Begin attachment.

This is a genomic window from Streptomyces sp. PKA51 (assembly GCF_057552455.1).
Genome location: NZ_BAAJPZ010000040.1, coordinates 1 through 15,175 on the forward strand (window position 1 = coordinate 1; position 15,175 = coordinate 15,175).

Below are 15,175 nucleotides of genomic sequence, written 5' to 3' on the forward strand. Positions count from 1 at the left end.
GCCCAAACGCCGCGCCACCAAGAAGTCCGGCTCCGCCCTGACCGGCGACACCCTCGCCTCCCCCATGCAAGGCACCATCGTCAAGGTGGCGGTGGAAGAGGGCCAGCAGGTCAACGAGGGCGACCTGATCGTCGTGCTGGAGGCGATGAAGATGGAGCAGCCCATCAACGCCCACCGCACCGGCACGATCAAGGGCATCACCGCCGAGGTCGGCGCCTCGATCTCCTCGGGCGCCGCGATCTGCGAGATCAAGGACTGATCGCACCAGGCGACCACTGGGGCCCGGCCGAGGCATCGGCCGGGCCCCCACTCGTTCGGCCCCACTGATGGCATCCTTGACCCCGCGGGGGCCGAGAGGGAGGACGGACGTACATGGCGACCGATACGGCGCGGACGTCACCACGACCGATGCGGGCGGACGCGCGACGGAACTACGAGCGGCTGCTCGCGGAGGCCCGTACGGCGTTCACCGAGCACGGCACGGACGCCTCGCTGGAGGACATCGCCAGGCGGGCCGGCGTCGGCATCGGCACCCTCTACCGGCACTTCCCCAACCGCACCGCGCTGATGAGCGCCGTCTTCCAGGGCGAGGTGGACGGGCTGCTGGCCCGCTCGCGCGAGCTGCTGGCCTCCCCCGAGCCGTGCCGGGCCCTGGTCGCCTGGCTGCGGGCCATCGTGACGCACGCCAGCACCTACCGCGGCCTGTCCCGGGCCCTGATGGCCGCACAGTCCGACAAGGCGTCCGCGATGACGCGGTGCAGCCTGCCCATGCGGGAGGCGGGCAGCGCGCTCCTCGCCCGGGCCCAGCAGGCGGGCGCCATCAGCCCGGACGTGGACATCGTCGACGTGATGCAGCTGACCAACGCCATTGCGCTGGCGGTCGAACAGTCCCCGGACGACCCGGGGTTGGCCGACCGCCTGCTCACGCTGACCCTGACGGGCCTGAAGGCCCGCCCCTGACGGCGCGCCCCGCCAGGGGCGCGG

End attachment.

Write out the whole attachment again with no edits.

This is a genomic window from Streptomyces sp. PKA51 (assembly GCF_057552455.1).
Genome location: NZ_BAAJPZ010000040.1, coordinates 1 through 15,175 on the forward strand (window position 1 = coordinate 1; position 15,175 = coordinate 15,175).

Below are 15,175 nucleotides of genomic sequence, written 5' to 3' on the forward strand. Positions count from 1 at the left end.
GCCCAAACGCCGCGCCACCAAGAAGTCCGGCTCCGCCCTGACCGGCGACACCCTCGCCTCCCCCATGCAAGGCACCATCGTCAAGGTGGCGGTGGAAGAGGGCCAGCAGGTCAACGAGGGCGACCTGATCGTCGTGCTGGAGGCGATGAAGATGGAGCAGCCCATCAACGCCCACCGCACCGGCACGATCAAGGGCATCACCGCCGAGGTCGGCGCCTCGATCTCCTCGGGCGCCGCGATCTGCGAGATCAAGGACTGATCGCACCAGGCGACCACTGGGGCCCGGCCGAGGCATCGGCCGGGCCCCCACTCGTTCGGCCCCACTGATGGCATCCTTGACCCCGCGGGGGCCGAGAGGGAGGACGGACGTACATGGCGACCGATACGGCGCGGACGTCACCACGACCGATGCGGGCGGACGCGCGACGGAACTACGAGCGGCTGCTCGCGGAGGCCCGTACGGCGTTCACCGAGCACGGCACGGACGCCTCGCTGGAGGACATCGCCAGGCGGGCCGGCGTCGGCATCGGCACCCTCTACCGGCACTTCCCCAACCGCACCGCGCTGATGAGCGCCGTCTTCCAGGGCGAGGTGGACGGGCTGCTGGCCCGCTCGCGCGAGCTGCTGGCCTCCCCCGAGCCGTGCCGGGCCCTGGTCGCCTGGCTGCGGGCCATCGTGACGCACGCCAGCACCTACCGCGGCCTGTCCCGGGCCCTGATGGCCGCACAGTCCGACAAGGCGTCCGCGATGACGCGGTGCAGCCTGCCCATGCGGGAGGCGGGCAGCGCGCTCCTCGCCCGGGCCCAGCAGGCGGGCGCCATCAGCCCGGACGTGGACATCGTCGACGTGATGCAGCTGACCAACGCCATTGCGCTGGCGGTCGAACAGTCCCCGGACGACCCGGGGTTGGCCGACCGCCTGCTCACGCTGACCCTGACGGGCCTGAAGGCCCGCCCCTGACGGCGCGCCCCGCCAGGGGCGCGG